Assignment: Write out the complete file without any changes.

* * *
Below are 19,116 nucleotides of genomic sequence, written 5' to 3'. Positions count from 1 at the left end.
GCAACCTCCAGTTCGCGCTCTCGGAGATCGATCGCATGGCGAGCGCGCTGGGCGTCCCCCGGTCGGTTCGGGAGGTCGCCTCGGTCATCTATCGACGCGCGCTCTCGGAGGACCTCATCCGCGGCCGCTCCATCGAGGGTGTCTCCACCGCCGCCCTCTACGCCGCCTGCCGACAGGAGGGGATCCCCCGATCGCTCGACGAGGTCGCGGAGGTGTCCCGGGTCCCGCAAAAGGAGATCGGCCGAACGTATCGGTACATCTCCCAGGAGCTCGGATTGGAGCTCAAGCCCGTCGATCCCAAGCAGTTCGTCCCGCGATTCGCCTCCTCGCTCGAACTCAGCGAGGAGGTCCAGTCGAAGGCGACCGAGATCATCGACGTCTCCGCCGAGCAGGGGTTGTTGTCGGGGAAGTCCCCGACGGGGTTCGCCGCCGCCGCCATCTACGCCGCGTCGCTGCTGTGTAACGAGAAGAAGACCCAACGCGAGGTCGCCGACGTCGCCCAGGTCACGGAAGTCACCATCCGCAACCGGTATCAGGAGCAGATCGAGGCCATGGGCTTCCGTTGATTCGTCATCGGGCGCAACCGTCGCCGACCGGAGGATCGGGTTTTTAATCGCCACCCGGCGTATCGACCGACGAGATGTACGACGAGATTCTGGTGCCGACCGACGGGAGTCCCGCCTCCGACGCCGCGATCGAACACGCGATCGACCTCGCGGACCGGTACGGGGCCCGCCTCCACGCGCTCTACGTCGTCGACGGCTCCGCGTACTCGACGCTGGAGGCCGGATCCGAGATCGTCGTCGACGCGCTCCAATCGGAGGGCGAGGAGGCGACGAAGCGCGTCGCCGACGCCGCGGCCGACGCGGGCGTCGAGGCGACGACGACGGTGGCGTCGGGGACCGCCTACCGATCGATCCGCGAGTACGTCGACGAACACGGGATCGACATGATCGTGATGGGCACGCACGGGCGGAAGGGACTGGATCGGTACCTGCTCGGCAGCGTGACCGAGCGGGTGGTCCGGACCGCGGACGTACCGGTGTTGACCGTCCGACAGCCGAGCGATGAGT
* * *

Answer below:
Below are 19,116 nucleotides of genomic sequence, written 5' to 3'. Positions count from 1 at the left end.
GCAACCTCCAGTTCGCGCTCTCGGAGATCGATCGCATGGCGAGCGCGCTGGGCGTCCCCCGGTCGGTTCGGGAGGTCGCCTCGGTCATCTATCGACGCGCGCTCTCGGAGGACCTCATCCGCGGCCGCTCCATCGAGGGTGTCTCCACCGCCGCCCTCTACGCCGCCTGCCGACAGGAGGGGATCCCCCGATCGCTCGACGAGGTCGCGGAGGTGTCCCGGGTCCCGCAAAAGGAGATCGGCCGAACGTATCGGTACATCTCCCAGGAGCTCGGATTGGAGCTCAAGCCCGTCGATCCCAAGCAGTTCGTCCCGCGATTCGCCTCCTCGCTCGAACTCAGCGAGGAGGTCCAGTCGAAGGCGACCGAGATCATCGACGTCTCCGCCGAGCAGGGGTTGTTGTCGGGGAAGTCCCCGACGGGGTTCGCCGCCGCCGCCATCTACGCCGCGTCGCTGCTGTGTAACGAGAAGAAGACCCAACGCGAGGTCGCCGACGTCGCCCAGGTCACGGAAGTCACCATCCGCAACCGGTATCAGGAGCAGATCGAGGCCATGGGCTTCCGTTGATTCGTCATCGGGCGCAACCGTCGCCGACCGGAGGATCGGGTTTTTAATCGCCACCCGGCGTATCGACCGACGAGATGTACGACGAGATTCTGGTGCCGACCGACGGGAGTCCCGCCTCCGACGCCGCGATCGAACACGCGATCGACCTCGCGGACCGGTACGGGGCCCGCCTCCACGCGCTCTACGTCGTCGACGGCTCCGCGTACTCGACGCTGGAGGCCGGATCCGAGATCGTCGTCGACGCGCTCCAATCGGAGGGCGAGGAGGCGACGAAGCGCGTCGCCGACGCCGCGGCCGACGCGGGCGTCGAGGCGACGACGACGGTGGCGTCGGGGACCGCCTACCGATCGATCCGCGAGTACGTCGACGAACACGGGATCGACATGATCGTGATGGGCACGCACGGGCGGAAGGGACTGGATCGGTACCTGCTCGGCAGCGTGACCGAGCGGGTGGTCCGGACCGCGGACGTACCGGTGTTGACCGTCCGACAGCCGAGCGATGAGT